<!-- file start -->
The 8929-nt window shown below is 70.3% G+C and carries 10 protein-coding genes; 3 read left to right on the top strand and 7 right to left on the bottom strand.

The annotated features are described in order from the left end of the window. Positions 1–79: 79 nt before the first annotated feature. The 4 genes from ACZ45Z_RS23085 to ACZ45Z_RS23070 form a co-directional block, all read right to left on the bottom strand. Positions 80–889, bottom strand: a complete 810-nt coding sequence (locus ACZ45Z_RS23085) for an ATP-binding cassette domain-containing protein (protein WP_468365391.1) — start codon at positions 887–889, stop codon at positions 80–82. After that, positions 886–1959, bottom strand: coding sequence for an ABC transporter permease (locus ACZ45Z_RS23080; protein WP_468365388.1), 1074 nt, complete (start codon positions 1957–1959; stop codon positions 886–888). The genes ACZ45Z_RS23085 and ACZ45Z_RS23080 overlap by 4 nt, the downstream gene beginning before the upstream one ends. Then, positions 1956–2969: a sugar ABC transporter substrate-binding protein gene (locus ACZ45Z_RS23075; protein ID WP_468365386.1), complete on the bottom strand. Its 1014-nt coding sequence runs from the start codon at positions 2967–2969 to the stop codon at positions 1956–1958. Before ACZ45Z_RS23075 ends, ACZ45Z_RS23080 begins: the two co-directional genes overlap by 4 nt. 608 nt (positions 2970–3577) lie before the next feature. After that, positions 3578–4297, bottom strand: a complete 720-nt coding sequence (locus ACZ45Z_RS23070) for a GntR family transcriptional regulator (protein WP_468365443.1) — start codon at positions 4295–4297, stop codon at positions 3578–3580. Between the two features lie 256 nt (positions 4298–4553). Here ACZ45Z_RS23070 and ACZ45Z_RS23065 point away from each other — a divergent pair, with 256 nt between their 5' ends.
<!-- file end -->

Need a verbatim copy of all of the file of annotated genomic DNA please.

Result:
The 8929-nt window shown below is 70.3% G+C and carries 10 protein-coding genes; 3 read left to right on the top strand and 7 right to left on the bottom strand.

The annotated features are described in order from the left end of the window. Positions 1–79: 79 nt before the first annotated feature. The 4 genes from ACZ45Z_RS23085 to ACZ45Z_RS23070 form a co-directional block, all read right to left on the bottom strand. Positions 80–889, bottom strand: a complete 810-nt coding sequence (locus ACZ45Z_RS23085) for an ATP-binding cassette domain-containing protein (protein WP_468365391.1) — start codon at positions 887–889, stop codon at positions 80–82. After that, positions 886–1959, bottom strand: coding sequence for an ABC transporter permease (locus ACZ45Z_RS23080; protein WP_468365388.1), 1074 nt, complete (start codon positions 1957–1959; stop codon positions 886–888). The genes ACZ45Z_RS23085 and ACZ45Z_RS23080 overlap by 4 nt, the downstream gene beginning before the upstream one ends. Then, positions 1956–2969: a sugar ABC transporter substrate-binding protein gene (locus ACZ45Z_RS23075; protein ID WP_468365386.1), complete on the bottom strand. Its 1014-nt coding sequence runs from the start codon at positions 2967–2969 to the stop codon at positions 1956–1958. Before ACZ45Z_RS23075 ends, ACZ45Z_RS23080 begins: the two co-directional genes overlap by 4 nt. 608 nt (positions 2970–3577) lie before the next feature. After that, positions 3578–4297, bottom strand: a complete 720-nt coding sequence (locus ACZ45Z_RS23070) for a GntR family transcriptional regulator (protein WP_468365443.1) — start codon at positions 4295–4297, stop codon at positions 3578–3580. Between the two features lie 256 nt (positions 4298–4553). Here ACZ45Z_RS23070 and ACZ45Z_RS23065 point away from each other — a divergent pair, with 256 nt between their 5' ends.